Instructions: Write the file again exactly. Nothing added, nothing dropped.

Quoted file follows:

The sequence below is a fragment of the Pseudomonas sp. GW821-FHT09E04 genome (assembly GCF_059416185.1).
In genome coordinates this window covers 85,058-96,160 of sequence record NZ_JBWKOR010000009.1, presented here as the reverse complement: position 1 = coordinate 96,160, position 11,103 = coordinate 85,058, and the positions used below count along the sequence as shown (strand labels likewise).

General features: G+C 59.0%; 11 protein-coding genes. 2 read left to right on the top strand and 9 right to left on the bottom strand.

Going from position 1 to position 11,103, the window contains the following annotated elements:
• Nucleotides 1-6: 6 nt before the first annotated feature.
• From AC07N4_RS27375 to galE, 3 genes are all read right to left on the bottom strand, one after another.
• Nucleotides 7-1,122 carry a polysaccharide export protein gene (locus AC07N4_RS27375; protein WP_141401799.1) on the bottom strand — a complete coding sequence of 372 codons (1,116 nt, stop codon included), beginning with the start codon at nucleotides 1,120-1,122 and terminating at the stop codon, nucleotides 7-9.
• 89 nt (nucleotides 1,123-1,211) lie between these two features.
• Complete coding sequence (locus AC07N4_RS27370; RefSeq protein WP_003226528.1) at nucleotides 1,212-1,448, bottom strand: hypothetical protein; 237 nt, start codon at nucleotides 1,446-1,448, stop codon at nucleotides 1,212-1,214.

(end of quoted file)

The sequence below is a fragment of the Pseudomonas sp. GW821-FHT09E04 genome (assembly GCF_059416185.1).
In genome coordinates this window covers 85,058-96,160 of sequence record NZ_JBWKOR010000009.1, presented here as the reverse complement: position 1 = coordinate 96,160, position 11,103 = coordinate 85,058, and the positions used below count along the sequence as shown (strand labels likewise).

General features: G+C 59.0%; 11 protein-coding genes. 2 read left to right on the top strand and 9 right to left on the bottom strand.

Going from position 1 to position 11,103, the window contains the following annotated elements:
• Nucleotides 1-6: 6 nt before the first annotated feature.
• From AC07N4_RS27375 to galE, 3 genes are all read right to left on the bottom strand, one after another.
• Nucleotides 7-1,122 carry a polysaccharide export protein gene (locus AC07N4_RS27375; protein WP_141401799.1) on the bottom strand — a complete coding sequence of 372 codons (1,116 nt, stop codon included), beginning with the start codon at nucleotides 1,120-1,122 and terminating at the stop codon, nucleotides 7-9.
• 89 nt (nucleotides 1,123-1,211) lie between these two features.
• Complete coding sequence (locus AC07N4_RS27370; RefSeq protein WP_003226528.1) at nucleotides 1,212-1,448, bottom strand: hypothetical protein; 237 nt, start codon at nucleotides 1,446-1,448, stop codon at nucleotides 1,212-1,214.